Mumbai: Indian companies have raised a record $30.25 billion in overseas borrowings this year as they exploited abundant overseas liquidity and overcame a tight domestic market that turned risk averse.
While this has helped reduce borrowing costs of Indian companies when global investors were chasing yield in a negative rate environment in developed markets, it also aided non-banking finance companies develop a new avenue to raise money when the local market shut its doors on them.
“With pockets of liquidity in local markets facing some headwinds, sophisticated issuers have tapped international credit pools,” said Amrish Baliga, managing director, Deutsche Bank India. The appetite for high-yield Indian issuers has been healthy in global markets although credit quality/ratings of issuers remain a priority.”
Non-banking finance companies like Shriram Transport Finance and Mahindra Finance joined the likes of Bharti Airtel and Reliance Industries in raising funds from international markets as it was cheaper to borrow. Their cost of borrowing is estimated to be lower by about 50-100 basis points compared to what they might have had to pay in domestic markets at the beginning of the year.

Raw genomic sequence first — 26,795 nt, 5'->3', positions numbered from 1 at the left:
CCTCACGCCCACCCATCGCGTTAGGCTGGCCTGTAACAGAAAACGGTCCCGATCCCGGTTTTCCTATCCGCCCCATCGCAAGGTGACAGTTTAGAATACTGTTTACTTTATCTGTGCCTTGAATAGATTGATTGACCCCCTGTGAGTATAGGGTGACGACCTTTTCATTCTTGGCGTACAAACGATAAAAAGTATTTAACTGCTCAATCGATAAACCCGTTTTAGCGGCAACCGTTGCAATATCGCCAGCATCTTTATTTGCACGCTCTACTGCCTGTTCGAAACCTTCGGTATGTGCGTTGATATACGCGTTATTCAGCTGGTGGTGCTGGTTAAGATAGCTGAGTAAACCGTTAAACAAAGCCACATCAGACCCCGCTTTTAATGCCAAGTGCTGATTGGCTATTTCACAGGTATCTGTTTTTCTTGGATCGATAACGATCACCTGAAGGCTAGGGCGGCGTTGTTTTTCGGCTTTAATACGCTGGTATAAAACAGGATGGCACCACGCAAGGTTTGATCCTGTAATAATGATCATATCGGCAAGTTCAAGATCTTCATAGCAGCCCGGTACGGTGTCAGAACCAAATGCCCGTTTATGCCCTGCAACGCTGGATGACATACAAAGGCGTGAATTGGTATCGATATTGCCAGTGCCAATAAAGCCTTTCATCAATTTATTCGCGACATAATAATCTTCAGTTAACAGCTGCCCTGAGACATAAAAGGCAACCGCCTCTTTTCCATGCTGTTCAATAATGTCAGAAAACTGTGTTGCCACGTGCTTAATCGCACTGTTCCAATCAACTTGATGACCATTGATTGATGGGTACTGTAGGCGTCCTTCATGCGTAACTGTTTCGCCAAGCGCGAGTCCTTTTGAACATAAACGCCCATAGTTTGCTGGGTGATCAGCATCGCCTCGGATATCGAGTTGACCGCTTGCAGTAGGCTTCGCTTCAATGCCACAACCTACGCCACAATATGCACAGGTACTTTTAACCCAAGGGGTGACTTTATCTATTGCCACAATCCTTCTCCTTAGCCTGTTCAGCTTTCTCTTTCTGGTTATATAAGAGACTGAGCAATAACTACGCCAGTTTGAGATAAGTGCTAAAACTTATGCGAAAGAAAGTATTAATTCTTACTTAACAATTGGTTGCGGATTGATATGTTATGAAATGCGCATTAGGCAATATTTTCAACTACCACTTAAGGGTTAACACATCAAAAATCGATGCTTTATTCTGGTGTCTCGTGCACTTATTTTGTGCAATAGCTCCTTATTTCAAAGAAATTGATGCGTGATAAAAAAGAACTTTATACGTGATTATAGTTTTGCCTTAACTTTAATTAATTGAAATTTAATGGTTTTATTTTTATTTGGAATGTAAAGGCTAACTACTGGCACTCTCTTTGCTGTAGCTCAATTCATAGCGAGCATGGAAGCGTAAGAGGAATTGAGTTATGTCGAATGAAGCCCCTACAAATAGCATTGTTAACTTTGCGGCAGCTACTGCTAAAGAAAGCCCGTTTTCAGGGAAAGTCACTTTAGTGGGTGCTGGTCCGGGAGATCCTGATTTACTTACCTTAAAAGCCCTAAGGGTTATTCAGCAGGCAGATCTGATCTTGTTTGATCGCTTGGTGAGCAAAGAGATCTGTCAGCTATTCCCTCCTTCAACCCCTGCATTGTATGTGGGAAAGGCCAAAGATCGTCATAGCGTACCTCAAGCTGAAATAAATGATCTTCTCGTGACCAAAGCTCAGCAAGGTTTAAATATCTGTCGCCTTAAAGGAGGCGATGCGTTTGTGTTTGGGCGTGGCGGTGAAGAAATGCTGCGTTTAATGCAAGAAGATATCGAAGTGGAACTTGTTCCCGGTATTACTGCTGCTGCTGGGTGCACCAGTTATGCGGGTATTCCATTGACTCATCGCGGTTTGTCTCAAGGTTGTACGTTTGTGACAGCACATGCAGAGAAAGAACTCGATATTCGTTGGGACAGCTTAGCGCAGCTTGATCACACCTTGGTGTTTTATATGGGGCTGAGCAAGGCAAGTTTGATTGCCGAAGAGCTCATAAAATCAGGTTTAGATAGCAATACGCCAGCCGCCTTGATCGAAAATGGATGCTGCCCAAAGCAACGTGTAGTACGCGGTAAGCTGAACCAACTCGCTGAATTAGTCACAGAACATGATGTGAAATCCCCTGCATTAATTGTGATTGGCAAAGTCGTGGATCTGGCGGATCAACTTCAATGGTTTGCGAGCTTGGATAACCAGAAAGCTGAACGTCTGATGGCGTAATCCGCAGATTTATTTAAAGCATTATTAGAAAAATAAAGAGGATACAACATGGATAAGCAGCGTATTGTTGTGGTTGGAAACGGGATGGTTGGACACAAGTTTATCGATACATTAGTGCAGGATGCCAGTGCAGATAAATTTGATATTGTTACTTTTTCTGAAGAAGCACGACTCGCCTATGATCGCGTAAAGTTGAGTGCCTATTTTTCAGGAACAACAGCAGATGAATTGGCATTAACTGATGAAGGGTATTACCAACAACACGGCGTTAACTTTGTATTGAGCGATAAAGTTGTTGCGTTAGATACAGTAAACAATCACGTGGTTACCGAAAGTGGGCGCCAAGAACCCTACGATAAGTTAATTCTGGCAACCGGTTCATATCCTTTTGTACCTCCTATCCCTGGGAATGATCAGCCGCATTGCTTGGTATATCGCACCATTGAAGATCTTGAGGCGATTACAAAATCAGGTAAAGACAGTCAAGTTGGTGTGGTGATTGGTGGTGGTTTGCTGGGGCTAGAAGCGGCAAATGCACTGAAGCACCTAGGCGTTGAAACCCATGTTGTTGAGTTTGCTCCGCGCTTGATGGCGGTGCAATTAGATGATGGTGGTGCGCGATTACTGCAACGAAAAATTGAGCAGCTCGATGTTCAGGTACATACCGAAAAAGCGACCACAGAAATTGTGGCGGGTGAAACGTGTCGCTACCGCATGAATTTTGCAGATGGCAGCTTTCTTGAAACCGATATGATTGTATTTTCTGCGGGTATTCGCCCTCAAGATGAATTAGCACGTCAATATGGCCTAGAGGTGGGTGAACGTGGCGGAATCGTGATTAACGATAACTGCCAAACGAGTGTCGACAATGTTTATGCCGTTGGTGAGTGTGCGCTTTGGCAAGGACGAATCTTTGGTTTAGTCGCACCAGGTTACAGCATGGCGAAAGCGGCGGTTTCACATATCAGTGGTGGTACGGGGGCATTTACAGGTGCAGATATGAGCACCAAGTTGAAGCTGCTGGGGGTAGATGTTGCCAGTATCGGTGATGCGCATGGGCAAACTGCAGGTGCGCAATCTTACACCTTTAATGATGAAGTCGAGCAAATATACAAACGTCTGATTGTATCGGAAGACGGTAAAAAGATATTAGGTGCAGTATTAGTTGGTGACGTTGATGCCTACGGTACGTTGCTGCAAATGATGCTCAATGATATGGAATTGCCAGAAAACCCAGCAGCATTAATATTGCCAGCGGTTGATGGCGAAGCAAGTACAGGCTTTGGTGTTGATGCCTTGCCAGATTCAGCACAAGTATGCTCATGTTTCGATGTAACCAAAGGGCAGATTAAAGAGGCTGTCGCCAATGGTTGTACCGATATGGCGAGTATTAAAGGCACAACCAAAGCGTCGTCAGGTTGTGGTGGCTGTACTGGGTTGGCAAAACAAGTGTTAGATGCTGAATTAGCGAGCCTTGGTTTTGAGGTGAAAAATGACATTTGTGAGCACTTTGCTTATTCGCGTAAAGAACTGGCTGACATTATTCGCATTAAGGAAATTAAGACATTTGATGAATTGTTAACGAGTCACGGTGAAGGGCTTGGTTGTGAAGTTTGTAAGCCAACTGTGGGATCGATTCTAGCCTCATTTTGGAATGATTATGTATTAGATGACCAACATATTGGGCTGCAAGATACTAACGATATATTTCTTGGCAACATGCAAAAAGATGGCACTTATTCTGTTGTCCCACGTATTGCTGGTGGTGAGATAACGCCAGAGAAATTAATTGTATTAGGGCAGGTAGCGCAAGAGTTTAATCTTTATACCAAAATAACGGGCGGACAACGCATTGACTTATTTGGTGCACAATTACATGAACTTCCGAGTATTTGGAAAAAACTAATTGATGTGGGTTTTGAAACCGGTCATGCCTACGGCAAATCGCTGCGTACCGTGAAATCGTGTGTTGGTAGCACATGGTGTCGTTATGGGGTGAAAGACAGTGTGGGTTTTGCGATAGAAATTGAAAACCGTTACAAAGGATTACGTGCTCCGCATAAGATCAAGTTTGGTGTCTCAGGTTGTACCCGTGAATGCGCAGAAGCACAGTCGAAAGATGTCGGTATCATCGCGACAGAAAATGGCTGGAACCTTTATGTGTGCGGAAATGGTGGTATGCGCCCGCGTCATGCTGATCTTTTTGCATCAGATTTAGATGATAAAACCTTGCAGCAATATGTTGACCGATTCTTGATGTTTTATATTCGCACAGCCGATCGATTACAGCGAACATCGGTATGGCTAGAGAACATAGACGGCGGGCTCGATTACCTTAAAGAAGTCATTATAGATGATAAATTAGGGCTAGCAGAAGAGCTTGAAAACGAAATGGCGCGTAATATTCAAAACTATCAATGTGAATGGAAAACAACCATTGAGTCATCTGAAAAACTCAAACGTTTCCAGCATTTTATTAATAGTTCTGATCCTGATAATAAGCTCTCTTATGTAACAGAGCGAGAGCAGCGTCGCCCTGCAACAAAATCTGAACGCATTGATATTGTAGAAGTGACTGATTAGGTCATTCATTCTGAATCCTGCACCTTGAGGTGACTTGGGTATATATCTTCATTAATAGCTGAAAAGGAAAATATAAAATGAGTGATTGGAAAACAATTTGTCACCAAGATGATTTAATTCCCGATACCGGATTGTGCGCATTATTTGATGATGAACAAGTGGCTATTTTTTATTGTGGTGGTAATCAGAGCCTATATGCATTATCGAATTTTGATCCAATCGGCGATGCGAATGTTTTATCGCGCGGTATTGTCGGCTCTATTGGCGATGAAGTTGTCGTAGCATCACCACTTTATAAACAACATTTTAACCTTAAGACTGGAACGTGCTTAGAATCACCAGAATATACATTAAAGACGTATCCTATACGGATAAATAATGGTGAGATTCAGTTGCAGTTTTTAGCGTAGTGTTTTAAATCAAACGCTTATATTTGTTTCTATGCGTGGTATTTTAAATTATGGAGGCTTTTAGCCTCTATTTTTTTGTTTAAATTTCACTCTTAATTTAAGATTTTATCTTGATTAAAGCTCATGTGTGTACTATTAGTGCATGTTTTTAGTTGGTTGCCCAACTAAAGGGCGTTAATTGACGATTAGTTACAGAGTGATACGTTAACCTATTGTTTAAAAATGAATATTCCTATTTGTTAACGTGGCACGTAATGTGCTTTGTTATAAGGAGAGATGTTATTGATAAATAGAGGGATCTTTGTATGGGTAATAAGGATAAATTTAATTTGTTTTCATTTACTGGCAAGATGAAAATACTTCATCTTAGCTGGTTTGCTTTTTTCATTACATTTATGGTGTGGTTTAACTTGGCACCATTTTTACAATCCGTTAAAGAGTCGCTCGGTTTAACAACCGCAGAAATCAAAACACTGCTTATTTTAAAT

Indian companies have raised $20.88 billion by selling dollar bonds, show data from Dealogic, a data analytics company. Companies have availed foreign currency loans worth $8.36 billion during the year.
What made it easy for Indian firms is also the continued easy money policy in the West and the sudden reversal of course by the US Federal Reserve which lowered rates instead of the expected continued hikes at the beginning of the year. That and the continued quantitative easing by the European Central Bank led to more than $17 trillion worth of bonds falling to a negative yield territory. It has since reversed with just about $6 trillion yielding negative returns.
“The availability of global liquidity and the drop in global yields did make it easier for Indian issuers to raise funds overseas in 2019 at attractive rates of interest,” said Ananth Narayan, professor of finance at SPJIMR. RBI’s relaxation of rules pertaining to ECBs also made it easier for Indian debt issuers to tap overseas markets.”
At the beginning of the year, the Reserve Bank of India rationalised the overseas borrowing norms allowing a uniform borrowing limit of up to $750 million a year across tenors. With NBFCs still remaining untouchables, the foreign borrowing may continue.
“Having some visibility in the first quarter of 2020 with our loans and bond pipeline we continue to remain upbeat and believe the 2019 momentum continues,” said Deutsche’s Baliga.
But all the factors may not remain benign. At the beginning of the year, the long- term foreign currency swaps undertaken by the RBI to infuse rupee liquidity also reduced hedge costs for borrowers in foreign currency. But that may not hold true anymore.
“Hedge costs have generally gone up again, and for good quality Indian borrowers, there is no longer any visible cost advantage in borrowing overseas,” Narayan said.
Source: Economic Times